Lesson three: walk in. I ended up Taking my first antelope doe later that afternoon. I left the jeep just inside the perimeter of the BLM ebtrance and hiked in so I would spook anything with the dust cloud and noise driving in. This paid off, as I stalked to within 75 yards of a mule deer doe and her two fawns in a creek bed just over the first ridge. I wasn't deer hunting, but it was fun anyway.

    A little later I spotted a group of pronghorn feeding on the opposite side of a limestone spine that jutted up from the valley about a mile away. I just glimpsed them as they crossed a dry creek bed that cut the spine in two. Since it was a completely blind stalk, I was able to close the distance quickly, then crawl the last several hundred yards to a place where I could set up for a shot. I could see the group but knew it was below me, and would heve to cross one of two points to exit the draw where they were feeding. I would either get a 40 yd shot, or one of 250. Since I had time to build a little nest behind my back pack, and get comfortable, It didn't really matter. At that point, I was guaranteed of my first antelope on my first day ever hunting them. Everything from that point went as expected. However, they did take long enough to exit that little ravine, that at one point I started to second guess whether or not I had actually seen anything, or if I had just stalked and crawled into shooting range of a figment of my imagination. But, I inevitably got my goat.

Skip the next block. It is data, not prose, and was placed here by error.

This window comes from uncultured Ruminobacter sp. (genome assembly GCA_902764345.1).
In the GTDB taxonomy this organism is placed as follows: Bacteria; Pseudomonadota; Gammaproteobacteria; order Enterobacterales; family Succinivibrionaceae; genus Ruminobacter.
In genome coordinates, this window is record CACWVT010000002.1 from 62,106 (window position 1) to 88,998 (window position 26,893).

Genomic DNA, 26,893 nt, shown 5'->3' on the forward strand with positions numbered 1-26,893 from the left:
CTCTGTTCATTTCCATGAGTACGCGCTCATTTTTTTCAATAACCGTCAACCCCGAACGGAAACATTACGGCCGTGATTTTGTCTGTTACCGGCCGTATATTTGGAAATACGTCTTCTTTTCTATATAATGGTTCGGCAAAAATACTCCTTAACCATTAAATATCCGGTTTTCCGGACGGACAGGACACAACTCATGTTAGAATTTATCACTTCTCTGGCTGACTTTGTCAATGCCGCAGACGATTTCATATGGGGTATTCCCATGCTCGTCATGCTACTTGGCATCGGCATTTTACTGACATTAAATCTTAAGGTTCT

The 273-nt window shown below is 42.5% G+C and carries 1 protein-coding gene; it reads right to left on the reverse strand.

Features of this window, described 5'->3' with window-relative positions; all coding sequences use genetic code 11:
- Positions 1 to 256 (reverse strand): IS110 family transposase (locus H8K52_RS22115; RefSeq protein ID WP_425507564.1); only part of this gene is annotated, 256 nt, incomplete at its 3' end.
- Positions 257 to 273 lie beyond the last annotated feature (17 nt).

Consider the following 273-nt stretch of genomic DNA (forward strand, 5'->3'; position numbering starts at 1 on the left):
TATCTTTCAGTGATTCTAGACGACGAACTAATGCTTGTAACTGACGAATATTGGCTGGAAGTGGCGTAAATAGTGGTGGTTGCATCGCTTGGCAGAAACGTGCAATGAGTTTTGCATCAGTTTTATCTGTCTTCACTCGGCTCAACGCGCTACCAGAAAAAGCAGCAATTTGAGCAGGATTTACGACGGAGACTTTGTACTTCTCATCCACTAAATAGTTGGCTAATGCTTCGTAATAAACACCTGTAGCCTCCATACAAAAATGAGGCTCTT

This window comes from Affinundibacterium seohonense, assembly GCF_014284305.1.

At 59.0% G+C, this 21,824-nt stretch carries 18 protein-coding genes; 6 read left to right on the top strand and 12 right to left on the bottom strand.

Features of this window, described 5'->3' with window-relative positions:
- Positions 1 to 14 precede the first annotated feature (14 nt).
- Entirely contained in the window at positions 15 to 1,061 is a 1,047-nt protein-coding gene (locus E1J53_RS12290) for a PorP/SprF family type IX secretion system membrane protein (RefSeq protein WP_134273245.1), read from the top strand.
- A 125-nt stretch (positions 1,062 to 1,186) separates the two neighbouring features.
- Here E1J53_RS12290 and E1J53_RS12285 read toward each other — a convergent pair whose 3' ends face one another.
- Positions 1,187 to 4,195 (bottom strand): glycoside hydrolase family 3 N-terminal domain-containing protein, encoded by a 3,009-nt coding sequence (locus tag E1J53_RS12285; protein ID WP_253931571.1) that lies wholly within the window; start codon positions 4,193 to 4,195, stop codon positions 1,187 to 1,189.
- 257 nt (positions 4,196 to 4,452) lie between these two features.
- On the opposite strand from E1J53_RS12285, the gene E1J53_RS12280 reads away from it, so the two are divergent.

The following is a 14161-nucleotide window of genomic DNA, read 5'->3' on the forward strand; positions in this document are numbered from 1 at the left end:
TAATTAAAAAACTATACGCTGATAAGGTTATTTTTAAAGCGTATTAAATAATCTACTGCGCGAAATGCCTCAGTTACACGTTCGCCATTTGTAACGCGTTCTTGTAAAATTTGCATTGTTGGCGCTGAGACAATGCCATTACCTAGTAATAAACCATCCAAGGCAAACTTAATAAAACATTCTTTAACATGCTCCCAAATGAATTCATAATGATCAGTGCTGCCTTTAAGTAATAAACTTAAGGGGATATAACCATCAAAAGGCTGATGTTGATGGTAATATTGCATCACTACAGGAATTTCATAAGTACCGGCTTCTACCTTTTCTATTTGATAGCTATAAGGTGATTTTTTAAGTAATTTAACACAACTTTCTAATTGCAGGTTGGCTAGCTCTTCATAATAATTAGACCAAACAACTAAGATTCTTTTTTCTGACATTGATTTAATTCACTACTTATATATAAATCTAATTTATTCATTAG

The only real drama was getting it out. By this time it was late afternnon, I was at the back of the property about 1.5 miles from the jeep, and weather was building. I knew I could get the jeep in and out if it stayed dry, but if the rains came after I got in, I would be stranded until it dryed out. I also didn't have enough time to quarter the animal and pack it out before dark. So if I didn't go get the jeep, it would mean a night in a bivy sack in bad weather. I only had some emergency over night gear, the rest was in the jeep.

    I took a calculated gamble, and left my gear with the downed doe, and hoofed it back to the vehicle. From there, I drove it like the rented car that it was (sorry Hertz) and drove Dukes of Hazard style back to the kill site. I definitely could not have done this had I been "car hunting"! But what the hell, I wasn't in my car.

    I through my "trophy" into a contractor style trash bag and headed out. It was just after dark when I got back to the main road. It turned out to be the right choice. That night it the temp dropped down in to the low 20's, and a very cold rain eventually turned to snow.

    It was still snowing the next morning, so I slept late. Then I drove in to town to get a hot meal. I filled my second doe tag around noon. That hunt definitely could have been done from a Honda Civic. The only thing of interest to report there, involved me climbing an old wind mill to spot a lone goat that I thought had magically vanished. But, I won't waste anymore valuable memory on the websites servers. I have taken up enough already :D
  19. cat_IT_guy

    cat_IT_guy Well-Known Member

    Thanks for the good read and good on you for doing it yourself. Id love to do the same sort of thing one day, but for the present Im confined to mooching off of whoever will let me hunt their farm in IL.
  20. wyohome

    wyohome Well-Known Member

    Thanks, that was entertaining. Are you coming back?

Share This Page